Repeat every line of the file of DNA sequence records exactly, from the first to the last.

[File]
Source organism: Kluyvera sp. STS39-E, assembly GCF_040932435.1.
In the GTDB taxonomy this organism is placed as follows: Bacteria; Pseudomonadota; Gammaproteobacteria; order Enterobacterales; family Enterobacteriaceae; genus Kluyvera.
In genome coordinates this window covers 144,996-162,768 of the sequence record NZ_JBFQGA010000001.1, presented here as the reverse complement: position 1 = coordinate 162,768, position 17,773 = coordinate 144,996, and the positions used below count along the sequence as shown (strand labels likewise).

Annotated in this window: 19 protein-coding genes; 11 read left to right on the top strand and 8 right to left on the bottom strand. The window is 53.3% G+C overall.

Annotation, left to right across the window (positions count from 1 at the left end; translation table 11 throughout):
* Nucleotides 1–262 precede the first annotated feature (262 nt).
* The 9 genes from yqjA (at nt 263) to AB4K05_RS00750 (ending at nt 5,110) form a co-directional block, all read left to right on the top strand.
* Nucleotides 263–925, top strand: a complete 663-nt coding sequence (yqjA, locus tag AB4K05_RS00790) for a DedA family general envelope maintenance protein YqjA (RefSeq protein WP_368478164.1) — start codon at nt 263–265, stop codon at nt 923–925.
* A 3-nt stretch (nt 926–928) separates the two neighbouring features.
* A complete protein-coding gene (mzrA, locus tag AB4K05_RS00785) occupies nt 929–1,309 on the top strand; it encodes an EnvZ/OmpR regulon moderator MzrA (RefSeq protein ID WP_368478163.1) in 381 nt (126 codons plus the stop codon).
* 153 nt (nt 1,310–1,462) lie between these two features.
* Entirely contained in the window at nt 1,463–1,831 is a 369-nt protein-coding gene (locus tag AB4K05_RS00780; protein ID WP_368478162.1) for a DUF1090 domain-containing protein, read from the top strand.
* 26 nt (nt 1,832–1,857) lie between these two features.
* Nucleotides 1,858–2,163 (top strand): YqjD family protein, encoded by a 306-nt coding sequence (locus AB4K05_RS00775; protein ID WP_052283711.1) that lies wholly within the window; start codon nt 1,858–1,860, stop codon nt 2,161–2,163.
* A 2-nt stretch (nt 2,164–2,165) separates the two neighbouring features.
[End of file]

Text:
Source organism: Kluyvera sp. STS39-E, assembly GCF_040932435.1.
In the GTDB taxonomy this organism is placed as follows: Bacteria; Pseudomonadota; Gammaproteobacteria; order Enterobacterales; family Enterobacteriaceae; genus Kluyvera.
In genome coordinates this window covers 144,996-162,768 of the sequence record NZ_JBFQGA010000001.1, presented here as the reverse complement: position 1 = coordinate 162,768, position 17,773 = coordinate 144,996, and the positions used below count along the sequence as shown (strand labels likewise).

Annotated in this window: 19 protein-coding genes; 11 read left to right on the top strand and 8 right to left on the bottom strand. The window is 53.3% G+C overall.

Annotation, left to right across the window (positions count from 1 at the left end; translation table 11 throughout):
* Nucleotides 1–262 precede the first annotated feature (262 nt).
* The 9 genes from yqjA (at nt 263) to AB4K05_RS00750 (ending at nt 5,110) form a co-directional block, all read left to right on the top strand.
* Nucleotides 263–925, top strand: a complete 663-nt coding sequence (yqjA, locus tag AB4K05_RS00790) for a DedA family general envelope maintenance protein YqjA (RefSeq protein WP_368478164.1) — start codon at nt 263–265, stop codon at nt 923–925.
* A 3-nt stretch (nt 926–928) separates the two neighbouring features.
* A complete protein-coding gene (mzrA, locus tag AB4K05_RS00785) occupies nt 929–1,309 on the top strand; it encodes an EnvZ/OmpR regulon moderator MzrA (RefSeq protein ID WP_368478163.1) in 381 nt (126 codons plus the stop codon).
* 153 nt (nt 1,310–1,462) lie between these two features.
* Entirely contained in the window at nt 1,463–1,831 is a 369-nt protein-coding gene (locus tag AB4K05_RS00780; protein ID WP_368478162.1) for a DUF1090 domain-containing protein, read from the top strand.
* 26 nt (nt 1,832–1,857) lie between these two features.
* Nucleotides 1,858–2,163 (top strand): YqjD family protein, encoded by a 306-nt coding sequence (locus AB4K05_RS00775; protein ID WP_052283711.1) that lies wholly within the window; start codon nt 1,858–1,860, stop codon nt 2,161–2,163.
* A 2-nt stretch (nt 2,164–2,165) separates the two neighbouring features.